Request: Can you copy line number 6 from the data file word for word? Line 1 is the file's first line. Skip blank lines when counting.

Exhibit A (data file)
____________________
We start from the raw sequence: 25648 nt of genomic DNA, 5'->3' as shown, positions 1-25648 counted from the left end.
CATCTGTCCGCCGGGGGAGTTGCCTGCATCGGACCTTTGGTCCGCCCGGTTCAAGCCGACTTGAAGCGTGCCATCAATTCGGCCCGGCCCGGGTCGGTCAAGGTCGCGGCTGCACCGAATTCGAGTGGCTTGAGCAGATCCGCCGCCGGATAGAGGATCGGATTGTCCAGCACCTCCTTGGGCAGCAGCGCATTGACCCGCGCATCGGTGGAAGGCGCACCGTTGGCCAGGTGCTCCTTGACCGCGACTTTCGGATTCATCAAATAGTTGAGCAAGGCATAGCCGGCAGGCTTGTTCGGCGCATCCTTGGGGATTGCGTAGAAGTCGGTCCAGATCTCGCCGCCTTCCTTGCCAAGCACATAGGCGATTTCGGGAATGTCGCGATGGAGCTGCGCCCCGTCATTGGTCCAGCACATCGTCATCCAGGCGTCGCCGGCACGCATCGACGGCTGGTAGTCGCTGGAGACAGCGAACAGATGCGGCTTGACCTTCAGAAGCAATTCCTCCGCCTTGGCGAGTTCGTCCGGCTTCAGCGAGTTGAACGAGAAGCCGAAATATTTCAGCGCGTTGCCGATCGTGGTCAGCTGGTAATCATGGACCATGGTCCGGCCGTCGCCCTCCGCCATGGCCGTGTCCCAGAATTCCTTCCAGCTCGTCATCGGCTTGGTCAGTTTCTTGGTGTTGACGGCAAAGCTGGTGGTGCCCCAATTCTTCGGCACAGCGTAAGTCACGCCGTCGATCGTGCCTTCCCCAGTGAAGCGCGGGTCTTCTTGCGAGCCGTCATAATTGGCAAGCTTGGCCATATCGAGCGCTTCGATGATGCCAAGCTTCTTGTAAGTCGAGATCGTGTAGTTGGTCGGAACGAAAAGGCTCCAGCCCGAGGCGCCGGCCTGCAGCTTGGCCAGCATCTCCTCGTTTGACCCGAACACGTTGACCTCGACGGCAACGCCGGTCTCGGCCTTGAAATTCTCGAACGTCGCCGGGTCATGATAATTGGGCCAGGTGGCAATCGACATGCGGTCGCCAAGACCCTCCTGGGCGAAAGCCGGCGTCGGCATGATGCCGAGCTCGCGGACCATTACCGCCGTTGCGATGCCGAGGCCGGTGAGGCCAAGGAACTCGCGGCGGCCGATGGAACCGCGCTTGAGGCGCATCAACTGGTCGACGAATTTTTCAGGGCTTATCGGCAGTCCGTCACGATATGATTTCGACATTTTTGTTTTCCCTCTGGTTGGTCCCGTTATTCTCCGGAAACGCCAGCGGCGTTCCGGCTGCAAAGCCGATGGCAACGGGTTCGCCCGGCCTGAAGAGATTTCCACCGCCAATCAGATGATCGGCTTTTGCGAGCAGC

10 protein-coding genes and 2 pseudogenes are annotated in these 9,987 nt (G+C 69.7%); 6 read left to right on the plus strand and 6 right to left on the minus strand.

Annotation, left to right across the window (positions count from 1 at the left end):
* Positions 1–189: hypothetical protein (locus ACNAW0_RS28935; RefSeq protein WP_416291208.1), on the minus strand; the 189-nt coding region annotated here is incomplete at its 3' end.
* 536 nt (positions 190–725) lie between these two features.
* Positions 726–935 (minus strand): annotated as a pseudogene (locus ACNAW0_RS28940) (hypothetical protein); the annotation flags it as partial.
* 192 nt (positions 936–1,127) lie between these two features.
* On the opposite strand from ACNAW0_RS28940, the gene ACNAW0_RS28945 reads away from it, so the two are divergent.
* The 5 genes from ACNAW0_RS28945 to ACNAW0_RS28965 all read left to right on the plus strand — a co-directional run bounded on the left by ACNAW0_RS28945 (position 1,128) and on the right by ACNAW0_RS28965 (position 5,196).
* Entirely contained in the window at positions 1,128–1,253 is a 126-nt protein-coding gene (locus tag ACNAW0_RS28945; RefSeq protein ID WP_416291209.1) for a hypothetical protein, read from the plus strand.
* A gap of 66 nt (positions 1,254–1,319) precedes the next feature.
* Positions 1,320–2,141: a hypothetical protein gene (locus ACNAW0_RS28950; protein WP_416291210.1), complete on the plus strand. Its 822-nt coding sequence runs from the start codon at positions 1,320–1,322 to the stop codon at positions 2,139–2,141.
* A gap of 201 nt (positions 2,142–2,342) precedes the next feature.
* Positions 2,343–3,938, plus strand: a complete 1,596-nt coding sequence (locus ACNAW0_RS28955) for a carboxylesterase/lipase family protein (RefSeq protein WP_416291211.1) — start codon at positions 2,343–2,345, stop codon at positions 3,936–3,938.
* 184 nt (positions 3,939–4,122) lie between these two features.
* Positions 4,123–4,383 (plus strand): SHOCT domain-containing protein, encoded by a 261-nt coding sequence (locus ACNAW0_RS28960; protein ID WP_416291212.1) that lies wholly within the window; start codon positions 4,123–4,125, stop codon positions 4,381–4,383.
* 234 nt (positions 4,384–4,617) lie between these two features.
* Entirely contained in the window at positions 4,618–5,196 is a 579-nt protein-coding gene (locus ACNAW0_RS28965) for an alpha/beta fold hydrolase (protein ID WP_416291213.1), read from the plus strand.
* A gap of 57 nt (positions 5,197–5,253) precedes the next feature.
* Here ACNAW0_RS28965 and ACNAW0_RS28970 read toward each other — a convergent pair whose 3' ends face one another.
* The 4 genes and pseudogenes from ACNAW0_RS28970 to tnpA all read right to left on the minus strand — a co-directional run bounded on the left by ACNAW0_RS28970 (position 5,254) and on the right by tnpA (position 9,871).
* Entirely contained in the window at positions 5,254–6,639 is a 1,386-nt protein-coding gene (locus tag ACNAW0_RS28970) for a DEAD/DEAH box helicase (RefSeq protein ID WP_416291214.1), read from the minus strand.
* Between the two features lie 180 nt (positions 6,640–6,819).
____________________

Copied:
* 536 nt (positions 190–725) lie between these two features.